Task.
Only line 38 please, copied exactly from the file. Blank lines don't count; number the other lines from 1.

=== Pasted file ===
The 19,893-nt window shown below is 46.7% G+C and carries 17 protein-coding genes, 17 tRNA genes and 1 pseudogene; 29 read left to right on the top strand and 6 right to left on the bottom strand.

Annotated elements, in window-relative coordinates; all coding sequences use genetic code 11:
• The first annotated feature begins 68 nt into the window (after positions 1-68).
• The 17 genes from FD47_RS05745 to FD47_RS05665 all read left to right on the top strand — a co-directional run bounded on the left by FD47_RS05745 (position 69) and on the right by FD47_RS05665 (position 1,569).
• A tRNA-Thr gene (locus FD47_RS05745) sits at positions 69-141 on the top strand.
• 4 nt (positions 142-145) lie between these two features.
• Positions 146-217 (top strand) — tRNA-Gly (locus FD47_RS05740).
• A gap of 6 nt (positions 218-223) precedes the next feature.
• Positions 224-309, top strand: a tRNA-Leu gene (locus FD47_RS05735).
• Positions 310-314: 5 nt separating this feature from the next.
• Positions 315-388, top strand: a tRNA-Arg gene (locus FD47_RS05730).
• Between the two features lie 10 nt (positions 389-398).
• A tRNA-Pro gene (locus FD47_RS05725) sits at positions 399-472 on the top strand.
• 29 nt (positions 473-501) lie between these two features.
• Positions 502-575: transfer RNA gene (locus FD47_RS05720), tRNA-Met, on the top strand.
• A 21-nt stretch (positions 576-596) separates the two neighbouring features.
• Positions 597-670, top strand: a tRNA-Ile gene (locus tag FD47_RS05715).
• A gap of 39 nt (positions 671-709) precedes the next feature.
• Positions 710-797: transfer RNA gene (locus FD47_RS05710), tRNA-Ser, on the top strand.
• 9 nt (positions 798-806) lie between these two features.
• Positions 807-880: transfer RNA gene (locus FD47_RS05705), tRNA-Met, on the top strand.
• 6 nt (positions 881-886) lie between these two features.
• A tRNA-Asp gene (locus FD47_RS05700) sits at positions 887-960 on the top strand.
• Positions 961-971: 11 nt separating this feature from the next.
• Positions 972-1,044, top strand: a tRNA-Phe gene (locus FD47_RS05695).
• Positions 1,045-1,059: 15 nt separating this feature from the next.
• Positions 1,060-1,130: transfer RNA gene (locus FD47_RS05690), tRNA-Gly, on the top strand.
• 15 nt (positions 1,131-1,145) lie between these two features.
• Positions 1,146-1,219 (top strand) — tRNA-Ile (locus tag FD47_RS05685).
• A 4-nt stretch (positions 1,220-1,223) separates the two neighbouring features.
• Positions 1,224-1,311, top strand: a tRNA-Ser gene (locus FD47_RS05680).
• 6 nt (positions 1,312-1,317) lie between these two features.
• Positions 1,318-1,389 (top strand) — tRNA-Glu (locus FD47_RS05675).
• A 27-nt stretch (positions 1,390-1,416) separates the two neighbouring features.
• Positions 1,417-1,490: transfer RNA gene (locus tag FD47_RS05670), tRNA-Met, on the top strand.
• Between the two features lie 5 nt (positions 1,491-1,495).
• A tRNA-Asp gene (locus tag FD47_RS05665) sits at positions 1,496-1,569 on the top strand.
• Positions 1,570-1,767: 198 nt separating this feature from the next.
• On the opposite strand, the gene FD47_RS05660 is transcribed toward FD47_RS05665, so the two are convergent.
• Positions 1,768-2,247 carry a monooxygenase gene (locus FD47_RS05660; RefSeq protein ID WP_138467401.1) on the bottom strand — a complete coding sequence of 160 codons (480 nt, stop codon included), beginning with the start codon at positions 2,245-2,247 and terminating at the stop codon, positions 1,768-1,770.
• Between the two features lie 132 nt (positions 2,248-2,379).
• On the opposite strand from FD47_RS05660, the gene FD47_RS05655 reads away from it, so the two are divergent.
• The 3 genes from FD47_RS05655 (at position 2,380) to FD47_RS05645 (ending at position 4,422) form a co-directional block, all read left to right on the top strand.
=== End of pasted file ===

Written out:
• Positions 1,570-1,767: 198 nt separating this feature from the next.